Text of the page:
This article is part of an ongoing series by Michael Lewis about the birth of his third child. Click here to read the other entries in the series. Michael Lewis first began his "Dad Again" column after the birth of his second daughter, Dixie, in 2002. Click here to read about that delivery.
There was a warning sign before the trouble began, but I missed it. The afternoon I brought Tabitha home from the hospital was also the day of our neighbor's glamorous wedding, in which Quinn and Dixie were to be the flower girls. In walked Tabitha, and off flounced her little girls with other grown-ups to the Mark Hopkins Hotel, to have their hair and makeup done, and then lead a bride to her doom. Good, I thought, the little monsters are gone for the day, and Tabitha will have one day of peace in the house, before the war resumes. But when I deliver mother's milk tea to her in bed, I find her sobbing. "I just wanted to be there when our little girls walked down the aisle," she says, as if they, not our neighbor, were getting married. This is unusual; her mind has a slight tendency to race to some tragic conclusion, but she usually stops it before it arrives. I hug her, pretend to sympathize, tell her that it's no big deal to miss just one of approximately 3,000 occasions on which her little girls will dress up like princesses and preen in public. And she appears to agree, and to feel better. Fixed that one, I think, and move on to the next. A family is like a stereo system: A stereo system is only as good as its weakest component, and a family is only as happy as its unhappiest member. Occasionally that is me; more often it is someone else; and so I must remain vigilant, lest the pleasure of my own life be dampened by their unhappiness.
On this first night, even after the girls return, it is not. I can't believe it: Five people in the room and there is nothing wrong with any of them. I'm like a man who has fallen from a 10-story building only to get up and walk away without a scratch. I'd count all my blessings, but I'd run out of fingers, so I stick with the big ones. For the first time in three attempts, my wife has given birth without needing doctors to save the child's life or hers. She's so physically robust that she declined a second free night in the hospital and came home early. Our baby is healthy and—a first in my experience of newborns—reasonable. He cries when he's hungry and weeps before he farts and otherwise appears to be satisfied with the world as he finds it. Even his older sisters have gone into remission. Eight hours of the full princess treatment distracts them for a few more from their suspicion that a new baby brother means less of everything for them. We spend an hour in front of the fire like a fairy tale family, listening to them relive their first wedding. "When we walked down the aisle, they played Taco Bell's Canyon," Quinn says, knowingly. (Named for its German composer, Johann TacoBell.)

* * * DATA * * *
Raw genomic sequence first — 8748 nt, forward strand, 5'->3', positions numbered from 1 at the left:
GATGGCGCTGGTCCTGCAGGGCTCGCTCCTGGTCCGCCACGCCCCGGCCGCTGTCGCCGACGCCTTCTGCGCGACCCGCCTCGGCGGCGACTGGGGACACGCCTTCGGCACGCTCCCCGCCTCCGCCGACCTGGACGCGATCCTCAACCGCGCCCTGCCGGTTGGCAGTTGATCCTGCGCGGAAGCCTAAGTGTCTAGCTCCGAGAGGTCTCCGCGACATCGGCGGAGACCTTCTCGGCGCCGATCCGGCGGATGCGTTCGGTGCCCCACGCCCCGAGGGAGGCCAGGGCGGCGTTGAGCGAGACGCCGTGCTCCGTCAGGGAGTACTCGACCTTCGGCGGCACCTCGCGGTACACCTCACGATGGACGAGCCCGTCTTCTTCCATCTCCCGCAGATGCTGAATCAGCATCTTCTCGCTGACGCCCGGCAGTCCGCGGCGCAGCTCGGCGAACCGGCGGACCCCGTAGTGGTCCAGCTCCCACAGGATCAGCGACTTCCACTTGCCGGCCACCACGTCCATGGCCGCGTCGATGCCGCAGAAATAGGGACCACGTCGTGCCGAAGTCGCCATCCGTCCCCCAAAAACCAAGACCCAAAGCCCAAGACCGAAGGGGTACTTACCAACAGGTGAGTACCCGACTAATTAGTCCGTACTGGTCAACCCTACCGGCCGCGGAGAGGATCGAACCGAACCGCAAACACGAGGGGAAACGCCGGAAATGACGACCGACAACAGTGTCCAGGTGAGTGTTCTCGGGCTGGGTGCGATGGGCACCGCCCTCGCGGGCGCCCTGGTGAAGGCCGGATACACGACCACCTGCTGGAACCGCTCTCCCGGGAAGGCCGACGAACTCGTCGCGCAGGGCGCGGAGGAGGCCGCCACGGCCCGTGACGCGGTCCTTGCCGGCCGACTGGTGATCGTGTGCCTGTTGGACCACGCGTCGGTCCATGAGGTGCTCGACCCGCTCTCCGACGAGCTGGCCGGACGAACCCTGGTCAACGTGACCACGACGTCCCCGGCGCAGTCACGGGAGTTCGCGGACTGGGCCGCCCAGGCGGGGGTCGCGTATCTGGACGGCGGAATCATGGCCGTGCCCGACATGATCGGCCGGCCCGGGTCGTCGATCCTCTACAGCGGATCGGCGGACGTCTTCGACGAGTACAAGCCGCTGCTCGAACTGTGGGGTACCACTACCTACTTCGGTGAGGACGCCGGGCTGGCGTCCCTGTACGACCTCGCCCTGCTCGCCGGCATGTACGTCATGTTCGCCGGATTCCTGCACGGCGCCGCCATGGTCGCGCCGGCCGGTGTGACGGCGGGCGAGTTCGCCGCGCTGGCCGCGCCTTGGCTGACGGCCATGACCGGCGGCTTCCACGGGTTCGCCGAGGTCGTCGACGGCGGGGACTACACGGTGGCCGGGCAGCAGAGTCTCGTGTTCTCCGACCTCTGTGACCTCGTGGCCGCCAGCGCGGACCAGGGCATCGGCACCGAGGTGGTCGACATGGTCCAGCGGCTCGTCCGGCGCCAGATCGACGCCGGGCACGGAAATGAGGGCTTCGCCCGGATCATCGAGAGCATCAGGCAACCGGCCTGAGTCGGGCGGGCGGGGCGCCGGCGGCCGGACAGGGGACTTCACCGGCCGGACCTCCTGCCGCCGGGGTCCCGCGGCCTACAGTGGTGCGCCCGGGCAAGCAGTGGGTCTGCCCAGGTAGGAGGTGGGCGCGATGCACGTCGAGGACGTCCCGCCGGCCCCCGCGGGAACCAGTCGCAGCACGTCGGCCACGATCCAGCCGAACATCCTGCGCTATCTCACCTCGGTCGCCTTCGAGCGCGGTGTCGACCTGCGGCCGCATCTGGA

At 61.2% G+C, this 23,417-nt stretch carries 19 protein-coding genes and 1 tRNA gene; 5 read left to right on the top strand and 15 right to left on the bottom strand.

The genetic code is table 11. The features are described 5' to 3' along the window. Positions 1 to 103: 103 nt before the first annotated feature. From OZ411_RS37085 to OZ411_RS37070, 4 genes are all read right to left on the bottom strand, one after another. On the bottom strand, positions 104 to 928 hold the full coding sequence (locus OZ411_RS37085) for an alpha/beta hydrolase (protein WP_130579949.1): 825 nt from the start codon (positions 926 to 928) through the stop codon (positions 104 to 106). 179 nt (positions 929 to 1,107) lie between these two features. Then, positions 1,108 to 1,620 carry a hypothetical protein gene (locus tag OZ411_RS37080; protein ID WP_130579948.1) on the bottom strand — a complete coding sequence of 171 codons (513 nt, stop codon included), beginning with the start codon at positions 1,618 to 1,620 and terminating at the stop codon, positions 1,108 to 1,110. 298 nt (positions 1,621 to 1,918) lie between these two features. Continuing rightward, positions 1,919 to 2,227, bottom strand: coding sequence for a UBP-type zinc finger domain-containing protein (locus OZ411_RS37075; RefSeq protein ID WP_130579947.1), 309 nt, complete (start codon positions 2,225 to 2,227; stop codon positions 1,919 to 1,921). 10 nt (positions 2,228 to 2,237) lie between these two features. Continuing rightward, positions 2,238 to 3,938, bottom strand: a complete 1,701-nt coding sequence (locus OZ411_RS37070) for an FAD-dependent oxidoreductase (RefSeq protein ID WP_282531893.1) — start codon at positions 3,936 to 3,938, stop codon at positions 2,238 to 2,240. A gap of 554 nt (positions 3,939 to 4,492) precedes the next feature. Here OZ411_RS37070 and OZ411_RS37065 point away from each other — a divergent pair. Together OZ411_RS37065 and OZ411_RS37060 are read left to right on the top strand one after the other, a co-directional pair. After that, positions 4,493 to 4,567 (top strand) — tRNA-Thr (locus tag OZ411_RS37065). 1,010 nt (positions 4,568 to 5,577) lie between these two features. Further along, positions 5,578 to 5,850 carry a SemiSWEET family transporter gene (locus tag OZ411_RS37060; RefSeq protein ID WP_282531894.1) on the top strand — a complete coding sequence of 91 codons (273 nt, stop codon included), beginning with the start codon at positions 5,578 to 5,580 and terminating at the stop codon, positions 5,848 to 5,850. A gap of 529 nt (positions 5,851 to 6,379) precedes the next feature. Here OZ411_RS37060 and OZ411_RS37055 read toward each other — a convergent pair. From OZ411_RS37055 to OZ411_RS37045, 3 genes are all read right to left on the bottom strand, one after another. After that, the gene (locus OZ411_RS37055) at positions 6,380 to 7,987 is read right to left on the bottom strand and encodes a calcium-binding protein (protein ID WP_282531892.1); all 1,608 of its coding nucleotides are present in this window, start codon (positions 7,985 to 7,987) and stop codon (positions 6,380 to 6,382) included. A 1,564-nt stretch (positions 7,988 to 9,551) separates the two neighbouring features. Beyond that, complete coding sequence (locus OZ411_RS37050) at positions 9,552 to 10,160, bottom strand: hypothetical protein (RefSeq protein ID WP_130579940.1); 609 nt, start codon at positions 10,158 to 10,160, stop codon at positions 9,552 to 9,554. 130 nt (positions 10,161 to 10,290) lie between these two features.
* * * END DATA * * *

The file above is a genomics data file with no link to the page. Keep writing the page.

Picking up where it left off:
When they're done, they yawn and go off to bed, sweetly, like fairy tale children, and leave us with fairy tale leisure—which we use to decode this year's Christmas cards, stacked up and waiting for weeks. There's the drummer in the rock band who sends us a card each year but each year has got himself an entirely new family. Not merely a new wife but, seemingly, new cousins, aunts, and uncles. Who are they? There's a couple we've never seen, apart from in the picture they've helpfully included, but who say how nice it was to get together with us not once but twice in 2006. Who are they?
Two happy little girls sleep in their bunks, and a new baby boy sleeps in the contraption Tabitha has rigged up beside our bed—having given away the expensive co-sleeper she swore we'd never again need because she was done having babies. In time she joins him, and so I curl up with Malthus'Essay on the Principle of Population, a new edition for which, oddly enough, I owe an introduction. "I think I may fairly make two postulates," writes Malthus, before advancing the most famously wrong prediction about humanity ever made. "First, That food is necessary to the existence of man. Secondly, That the passion between the sexes is necessary and will remain nearly in its present state." And off he sets, with the cool hysteria of the Unabomber's Manifesto, to argue that my biggest problem circa 2007 should be a shortage of corn. On the other side of the Bay, fireworks explode. It's New Year's Eve.
Just before 2 in the morning, I'm prodded awake. It's Tabitha, with a look on her face I've never seen there before. "I'm sorry," she says.
"Okay," I say. "What's the matter?" But I already know it's serious. She's fighting very hard to hold it together. Her eyes dart around, and she fidgets as if she itches in 50 places at once.
"I don't know," she says, "I'm really, really scared."
She's like an addict in need of a fix that does not exist. She's terrified. Worse, she doesn't know what she's terrified of. All she knows is that she can't be alone, can't even close her eyes in my presence without shuddering with fear. "I think I might need to go to the emergency room," she says, reluctantly, and she might. But it's 2 in the morning, we have three small children in the house, the neighbors are all gone, and the nearest blood relation is 2,000 miles away.
"Tell me exactly what you feel."